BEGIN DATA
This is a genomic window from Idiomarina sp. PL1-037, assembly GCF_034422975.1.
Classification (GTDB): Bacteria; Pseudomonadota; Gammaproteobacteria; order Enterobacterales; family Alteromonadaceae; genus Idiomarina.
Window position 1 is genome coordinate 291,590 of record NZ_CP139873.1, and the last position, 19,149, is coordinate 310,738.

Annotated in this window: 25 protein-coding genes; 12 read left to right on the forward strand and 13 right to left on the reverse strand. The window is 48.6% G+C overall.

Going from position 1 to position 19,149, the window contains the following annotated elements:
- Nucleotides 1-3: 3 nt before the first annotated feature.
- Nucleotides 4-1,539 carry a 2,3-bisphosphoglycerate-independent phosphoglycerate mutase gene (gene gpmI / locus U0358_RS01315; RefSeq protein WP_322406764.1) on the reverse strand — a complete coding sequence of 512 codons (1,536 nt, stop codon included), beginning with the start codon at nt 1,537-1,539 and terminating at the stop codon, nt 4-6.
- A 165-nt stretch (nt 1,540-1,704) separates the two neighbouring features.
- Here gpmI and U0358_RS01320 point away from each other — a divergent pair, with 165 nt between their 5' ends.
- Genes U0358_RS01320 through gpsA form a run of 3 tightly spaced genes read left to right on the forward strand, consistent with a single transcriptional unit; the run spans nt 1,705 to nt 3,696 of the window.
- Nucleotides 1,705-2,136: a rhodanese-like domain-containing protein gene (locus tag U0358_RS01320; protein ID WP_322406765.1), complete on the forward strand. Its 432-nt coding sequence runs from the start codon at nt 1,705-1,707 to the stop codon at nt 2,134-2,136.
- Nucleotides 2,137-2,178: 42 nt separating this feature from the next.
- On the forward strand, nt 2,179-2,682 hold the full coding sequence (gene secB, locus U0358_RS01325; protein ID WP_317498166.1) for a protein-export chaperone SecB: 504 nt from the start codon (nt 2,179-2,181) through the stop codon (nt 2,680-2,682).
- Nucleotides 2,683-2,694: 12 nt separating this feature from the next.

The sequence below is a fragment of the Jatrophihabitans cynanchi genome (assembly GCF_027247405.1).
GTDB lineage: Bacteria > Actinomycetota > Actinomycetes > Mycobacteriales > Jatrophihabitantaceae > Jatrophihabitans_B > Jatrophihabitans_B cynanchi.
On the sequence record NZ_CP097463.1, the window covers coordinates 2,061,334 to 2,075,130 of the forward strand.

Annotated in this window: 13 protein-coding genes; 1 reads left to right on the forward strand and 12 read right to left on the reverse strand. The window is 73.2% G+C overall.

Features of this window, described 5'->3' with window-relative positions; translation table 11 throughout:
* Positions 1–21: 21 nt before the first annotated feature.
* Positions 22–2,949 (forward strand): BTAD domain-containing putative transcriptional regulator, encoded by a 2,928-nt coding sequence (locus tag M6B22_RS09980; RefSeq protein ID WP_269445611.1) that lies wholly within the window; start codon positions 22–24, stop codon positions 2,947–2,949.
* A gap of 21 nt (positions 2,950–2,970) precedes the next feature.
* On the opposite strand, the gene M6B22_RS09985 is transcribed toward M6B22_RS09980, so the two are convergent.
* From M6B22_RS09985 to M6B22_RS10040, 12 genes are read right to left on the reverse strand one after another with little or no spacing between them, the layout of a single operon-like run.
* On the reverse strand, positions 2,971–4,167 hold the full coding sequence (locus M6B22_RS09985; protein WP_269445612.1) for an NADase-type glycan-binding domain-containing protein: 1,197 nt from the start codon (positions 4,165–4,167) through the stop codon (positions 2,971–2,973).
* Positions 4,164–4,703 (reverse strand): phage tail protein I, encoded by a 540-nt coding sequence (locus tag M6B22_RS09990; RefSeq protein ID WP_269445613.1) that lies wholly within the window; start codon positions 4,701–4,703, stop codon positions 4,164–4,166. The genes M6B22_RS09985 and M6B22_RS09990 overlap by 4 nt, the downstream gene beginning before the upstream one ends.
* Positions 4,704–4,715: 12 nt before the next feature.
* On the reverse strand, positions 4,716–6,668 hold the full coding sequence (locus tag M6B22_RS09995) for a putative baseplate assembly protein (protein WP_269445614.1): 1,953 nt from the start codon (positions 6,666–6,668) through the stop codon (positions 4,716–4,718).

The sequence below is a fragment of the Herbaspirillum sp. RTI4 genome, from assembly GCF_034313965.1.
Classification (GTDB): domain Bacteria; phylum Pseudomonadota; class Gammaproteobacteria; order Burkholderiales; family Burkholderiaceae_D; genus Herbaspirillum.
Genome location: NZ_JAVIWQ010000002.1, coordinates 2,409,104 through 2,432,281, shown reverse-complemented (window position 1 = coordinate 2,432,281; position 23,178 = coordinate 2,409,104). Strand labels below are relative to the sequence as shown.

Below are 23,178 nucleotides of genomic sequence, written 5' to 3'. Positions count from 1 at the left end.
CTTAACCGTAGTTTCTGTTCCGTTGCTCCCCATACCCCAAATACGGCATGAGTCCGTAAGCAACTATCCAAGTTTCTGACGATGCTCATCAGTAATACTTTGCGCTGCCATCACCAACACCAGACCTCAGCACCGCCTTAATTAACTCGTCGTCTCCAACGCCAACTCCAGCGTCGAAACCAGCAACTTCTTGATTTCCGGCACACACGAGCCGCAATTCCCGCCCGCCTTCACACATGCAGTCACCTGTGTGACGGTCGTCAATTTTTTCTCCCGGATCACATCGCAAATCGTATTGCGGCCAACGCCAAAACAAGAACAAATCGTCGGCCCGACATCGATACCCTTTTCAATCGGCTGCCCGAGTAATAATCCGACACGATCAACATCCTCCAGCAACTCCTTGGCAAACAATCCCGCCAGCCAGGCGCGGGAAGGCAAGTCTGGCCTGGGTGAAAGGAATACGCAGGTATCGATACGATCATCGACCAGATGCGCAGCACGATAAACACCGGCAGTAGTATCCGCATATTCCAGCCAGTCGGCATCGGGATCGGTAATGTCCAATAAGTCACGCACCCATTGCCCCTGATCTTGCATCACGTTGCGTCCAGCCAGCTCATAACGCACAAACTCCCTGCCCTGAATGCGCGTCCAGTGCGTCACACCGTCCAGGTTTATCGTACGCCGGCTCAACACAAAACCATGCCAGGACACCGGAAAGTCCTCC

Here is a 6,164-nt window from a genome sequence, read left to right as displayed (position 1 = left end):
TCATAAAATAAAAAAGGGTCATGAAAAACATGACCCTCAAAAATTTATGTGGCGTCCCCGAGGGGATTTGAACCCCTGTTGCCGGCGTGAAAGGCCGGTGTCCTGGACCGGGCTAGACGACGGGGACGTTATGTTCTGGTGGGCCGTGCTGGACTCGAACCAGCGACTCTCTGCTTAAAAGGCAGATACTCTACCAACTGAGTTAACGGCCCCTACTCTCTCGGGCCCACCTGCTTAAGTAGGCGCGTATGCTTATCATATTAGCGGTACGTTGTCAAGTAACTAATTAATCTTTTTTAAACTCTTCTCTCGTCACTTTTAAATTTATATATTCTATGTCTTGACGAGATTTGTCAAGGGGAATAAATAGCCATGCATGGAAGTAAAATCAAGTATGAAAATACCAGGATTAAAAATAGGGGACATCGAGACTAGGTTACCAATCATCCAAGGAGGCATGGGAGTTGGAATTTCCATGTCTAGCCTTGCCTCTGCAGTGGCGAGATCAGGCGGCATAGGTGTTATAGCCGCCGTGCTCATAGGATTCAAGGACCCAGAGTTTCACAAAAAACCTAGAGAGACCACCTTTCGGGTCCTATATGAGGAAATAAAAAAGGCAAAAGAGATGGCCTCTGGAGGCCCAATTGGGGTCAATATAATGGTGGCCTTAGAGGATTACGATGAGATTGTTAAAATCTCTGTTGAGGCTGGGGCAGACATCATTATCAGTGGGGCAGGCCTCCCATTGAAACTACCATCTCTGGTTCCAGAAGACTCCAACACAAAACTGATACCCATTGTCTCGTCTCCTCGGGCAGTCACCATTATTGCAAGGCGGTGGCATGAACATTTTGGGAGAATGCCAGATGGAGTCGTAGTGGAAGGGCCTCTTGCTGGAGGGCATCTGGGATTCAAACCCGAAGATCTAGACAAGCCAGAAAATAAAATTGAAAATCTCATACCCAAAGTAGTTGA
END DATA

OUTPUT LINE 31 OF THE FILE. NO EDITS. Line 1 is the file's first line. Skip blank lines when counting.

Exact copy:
Genome location: NZ_JAVIWQ010000002.1, coordinates 2,409,104 through 2,432,281, shown reverse-complemented (window position 1 = coordinate 2,432,281; position 23,178 = coordinate 2,409,104). Strand labels below are relative to the sequence as shown.